Refracting the Achromatic Patient


"Doctors must adapt their testing methods to the achromat’s world, not make the achromat adapt to our bright clinical world. Only then, can we truly discover the individual’s potential vision."

                                - Richard L. Windsor, O.D., F.A.A.O.

Obtaining a precise measurement of the refractive error is important in all patients with decreased vision.
Refraction, the measurement of the refractive error (eyeglass prescription) and determination of visual acuity is much more complex in low vision patients and particularly in achromats. Special low vision refractive techniques are often required to obtain the most accurate eye wear prescription.

A careful low vision refraction may provide better visual acuity measurement and assure more effective and comfortable eyewear. We cannot afford to fail to provide the best visual acuity to patients with vision loss.  The doctor providing the refraction should be experienced in low vision testing concepts including steps listed below.


Key Steps in Low Vision Refraction

Illumination of the room: The first step may be to reduce the room illumination, which may overwhelm the achromat and reduce their vision.

Illumination of the test chart:
Our low vision examination rooms are designed to allow us to dim the lighting of the chart by rheostat to the level that the patient reports is comfortable. This will usually improve the comfort and responses of the achromat during refraction and frequently provides a better visual acuity. We must understand that this visual acuity is created under artificial control of the light. We recommend taking the visual acuity both with full light and at the preferred dimmer level of light. The disability determination  measurements of vision are done under standard lighting test procedures.


Above, the room on the left shows normal lighting conditions. On the right, both the room and the chart light has been reduced to help the achromat function better. The patient indicates when the right light level is reached.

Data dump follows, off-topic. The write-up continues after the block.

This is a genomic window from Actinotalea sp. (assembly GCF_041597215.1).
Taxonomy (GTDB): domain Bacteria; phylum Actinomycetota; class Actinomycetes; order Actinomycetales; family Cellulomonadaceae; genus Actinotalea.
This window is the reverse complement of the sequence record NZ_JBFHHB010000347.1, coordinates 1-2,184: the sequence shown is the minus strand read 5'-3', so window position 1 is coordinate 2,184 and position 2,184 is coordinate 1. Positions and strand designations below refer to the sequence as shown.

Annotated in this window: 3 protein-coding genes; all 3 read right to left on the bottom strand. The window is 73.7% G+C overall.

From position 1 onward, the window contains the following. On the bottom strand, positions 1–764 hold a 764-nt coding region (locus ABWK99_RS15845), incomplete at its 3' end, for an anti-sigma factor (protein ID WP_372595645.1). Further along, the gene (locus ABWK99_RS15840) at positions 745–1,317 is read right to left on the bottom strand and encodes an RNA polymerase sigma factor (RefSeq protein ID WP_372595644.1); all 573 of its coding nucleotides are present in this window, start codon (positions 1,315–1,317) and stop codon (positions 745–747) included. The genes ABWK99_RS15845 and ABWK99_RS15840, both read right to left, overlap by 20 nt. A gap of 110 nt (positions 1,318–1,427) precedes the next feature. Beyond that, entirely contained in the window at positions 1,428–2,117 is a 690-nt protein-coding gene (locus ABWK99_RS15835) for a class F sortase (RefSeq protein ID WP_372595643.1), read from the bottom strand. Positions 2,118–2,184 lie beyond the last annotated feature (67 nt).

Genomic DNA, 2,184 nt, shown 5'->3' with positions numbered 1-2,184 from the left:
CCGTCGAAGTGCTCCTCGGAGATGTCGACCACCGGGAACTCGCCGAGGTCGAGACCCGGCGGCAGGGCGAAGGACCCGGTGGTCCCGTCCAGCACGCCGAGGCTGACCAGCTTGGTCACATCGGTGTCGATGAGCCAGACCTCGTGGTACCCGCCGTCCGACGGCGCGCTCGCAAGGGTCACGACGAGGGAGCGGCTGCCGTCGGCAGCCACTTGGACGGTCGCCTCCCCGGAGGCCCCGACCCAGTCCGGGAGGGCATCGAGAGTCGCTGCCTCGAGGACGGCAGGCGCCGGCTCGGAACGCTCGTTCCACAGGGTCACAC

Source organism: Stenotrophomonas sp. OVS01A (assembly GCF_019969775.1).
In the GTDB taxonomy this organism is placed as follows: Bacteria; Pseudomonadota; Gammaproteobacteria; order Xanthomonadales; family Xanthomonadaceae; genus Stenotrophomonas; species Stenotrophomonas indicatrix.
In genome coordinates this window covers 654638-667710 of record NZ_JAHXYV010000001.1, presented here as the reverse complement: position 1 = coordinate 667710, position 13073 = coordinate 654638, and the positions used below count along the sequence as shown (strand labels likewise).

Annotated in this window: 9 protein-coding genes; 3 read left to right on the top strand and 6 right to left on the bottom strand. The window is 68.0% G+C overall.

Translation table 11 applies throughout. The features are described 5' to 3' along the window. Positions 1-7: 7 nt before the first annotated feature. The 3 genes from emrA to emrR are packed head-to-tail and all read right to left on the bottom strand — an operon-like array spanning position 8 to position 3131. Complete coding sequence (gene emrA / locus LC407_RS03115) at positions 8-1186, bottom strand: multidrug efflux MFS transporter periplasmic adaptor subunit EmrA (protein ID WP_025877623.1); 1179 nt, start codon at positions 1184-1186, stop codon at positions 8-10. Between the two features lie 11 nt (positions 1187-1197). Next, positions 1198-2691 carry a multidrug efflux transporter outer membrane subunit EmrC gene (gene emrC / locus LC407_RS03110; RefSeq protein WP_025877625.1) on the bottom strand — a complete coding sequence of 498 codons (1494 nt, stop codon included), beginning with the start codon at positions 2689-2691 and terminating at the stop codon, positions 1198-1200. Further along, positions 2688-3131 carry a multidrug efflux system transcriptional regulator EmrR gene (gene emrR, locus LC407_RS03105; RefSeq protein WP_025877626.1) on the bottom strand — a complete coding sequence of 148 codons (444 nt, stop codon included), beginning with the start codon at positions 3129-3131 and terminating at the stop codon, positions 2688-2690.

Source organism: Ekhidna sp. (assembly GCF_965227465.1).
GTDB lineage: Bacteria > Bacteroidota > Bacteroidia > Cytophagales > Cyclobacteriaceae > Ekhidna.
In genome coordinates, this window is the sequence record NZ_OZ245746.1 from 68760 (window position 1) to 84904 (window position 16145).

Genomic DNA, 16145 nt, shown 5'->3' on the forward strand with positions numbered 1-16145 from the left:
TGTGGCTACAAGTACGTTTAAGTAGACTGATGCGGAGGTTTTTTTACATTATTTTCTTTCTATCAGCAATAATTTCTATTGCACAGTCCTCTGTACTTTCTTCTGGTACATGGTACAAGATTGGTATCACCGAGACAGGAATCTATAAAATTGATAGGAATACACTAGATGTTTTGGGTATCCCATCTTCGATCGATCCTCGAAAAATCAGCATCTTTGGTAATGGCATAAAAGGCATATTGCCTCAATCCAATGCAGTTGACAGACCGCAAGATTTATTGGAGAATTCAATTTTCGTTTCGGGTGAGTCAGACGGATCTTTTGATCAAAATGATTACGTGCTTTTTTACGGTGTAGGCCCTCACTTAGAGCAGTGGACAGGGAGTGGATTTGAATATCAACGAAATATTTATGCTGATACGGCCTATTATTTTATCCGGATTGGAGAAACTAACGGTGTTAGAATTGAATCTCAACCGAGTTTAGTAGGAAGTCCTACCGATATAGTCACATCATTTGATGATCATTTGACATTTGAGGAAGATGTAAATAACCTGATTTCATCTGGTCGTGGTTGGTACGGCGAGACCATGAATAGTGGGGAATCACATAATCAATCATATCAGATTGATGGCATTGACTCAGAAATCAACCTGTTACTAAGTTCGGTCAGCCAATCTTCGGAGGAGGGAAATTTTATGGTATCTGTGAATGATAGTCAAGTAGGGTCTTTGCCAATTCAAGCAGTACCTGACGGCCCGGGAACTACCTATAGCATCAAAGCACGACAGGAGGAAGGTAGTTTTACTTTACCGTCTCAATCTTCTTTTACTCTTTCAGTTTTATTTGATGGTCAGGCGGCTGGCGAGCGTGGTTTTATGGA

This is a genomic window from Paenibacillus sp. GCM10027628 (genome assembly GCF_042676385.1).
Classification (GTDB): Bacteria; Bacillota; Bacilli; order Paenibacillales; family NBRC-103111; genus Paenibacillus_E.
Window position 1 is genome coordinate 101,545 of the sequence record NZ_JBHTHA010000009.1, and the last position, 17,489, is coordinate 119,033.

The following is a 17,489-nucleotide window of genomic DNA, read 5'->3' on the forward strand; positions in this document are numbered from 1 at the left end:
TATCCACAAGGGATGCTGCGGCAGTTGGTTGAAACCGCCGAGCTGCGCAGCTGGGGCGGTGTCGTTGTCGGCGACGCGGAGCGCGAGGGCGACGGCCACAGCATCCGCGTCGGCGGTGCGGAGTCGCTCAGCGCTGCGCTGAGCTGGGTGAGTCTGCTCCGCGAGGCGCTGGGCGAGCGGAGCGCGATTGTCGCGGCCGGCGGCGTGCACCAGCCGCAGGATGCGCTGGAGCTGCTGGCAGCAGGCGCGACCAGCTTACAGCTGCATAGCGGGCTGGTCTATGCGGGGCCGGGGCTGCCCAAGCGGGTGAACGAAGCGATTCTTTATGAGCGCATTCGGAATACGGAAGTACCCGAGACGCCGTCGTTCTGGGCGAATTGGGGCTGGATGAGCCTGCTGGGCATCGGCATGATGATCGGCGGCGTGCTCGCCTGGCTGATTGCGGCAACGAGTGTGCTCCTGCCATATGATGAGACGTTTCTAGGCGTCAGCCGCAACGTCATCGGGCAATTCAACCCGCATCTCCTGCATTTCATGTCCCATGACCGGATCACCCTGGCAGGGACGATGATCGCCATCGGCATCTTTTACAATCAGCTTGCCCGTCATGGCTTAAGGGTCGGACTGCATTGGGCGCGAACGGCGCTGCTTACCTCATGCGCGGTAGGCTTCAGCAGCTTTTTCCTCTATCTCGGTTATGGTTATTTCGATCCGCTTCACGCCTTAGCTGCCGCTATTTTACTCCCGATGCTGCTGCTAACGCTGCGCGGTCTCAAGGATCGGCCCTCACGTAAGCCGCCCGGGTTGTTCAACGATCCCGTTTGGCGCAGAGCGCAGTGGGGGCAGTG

Training Young Children to the LEA Charts. Obtaining an accurate measurement of visual acuity is critical in young achromats. Young children usually will not be able to read the standard test chart. With proper training and the use of LEA charts, however, many young children can learn to do the test accurately. It is often necessary to teach the child how to perform the test and identify the four symbols of the LEA charts. By 30 months, many children can learn to perform the test.


The LEA charts are an excellent way to accurately measure visual acuity in young children. The symbols can be used as wall charts or on separate handheld cards that allow good control of light and glare. This allows working with the child at a distance better for the child. See the charts below.


There are several ways to train the child to respond. The LEA symbols consist of four shapes: a square, a circle, a heart and a house. Thus the child who cannot read yet is only required to respond to four symbols. A copy of the four symbols can be used to allow the child to point to the correct shape.


A packet as shown below can be downloaded from the practice website to train with before the examination or sent home for the parents to use to train their child to respond to the 4 symbols. This can be used by the parents to help the child learn the four symbols which is then retested at the doctor's office.


For other young children, the LEA puzzle can be used to teach the child how to recognize and respond to the four LEA symbols. See the puzzle below, which is first taught with the colored symbols as seen on the left then with the black and white, which on the other side which matches the test charts.


Once the child is able to do the LEA letters near vision and contrast sensitivity charts that use the LEA symbols can be used to test the child. The chart on the left below is a contrast sensitivity chart using LEA symbols.


LEA Contrast Sensitivity Test


Null positions:  Nystagmus patient may have a null position, a head tilt or rotation of the head or eyes where the vision is best. This represents the position at which the nystagmus may slow providing slightly better visual acuity.

Latent nystagmus:  Latent nystagmus is an increase in the speed of movement of the eyes that occur when one eye is covered. Thus when we block one eye to take visual acuity or to measure the refractive prescription, we may reduce the patient’s measured visual acuity.  If significant latent nystagmus is present, we may use a lens to blur the eye not being tested rather than a solid occluder.



Stress Induced Nystagmus: When individuals with nystagmus feel under stress, it is not uncommon for the nystagmus to increase. It is critical that we reduce stress and take our time to let the patient feel comfortable during the refraction.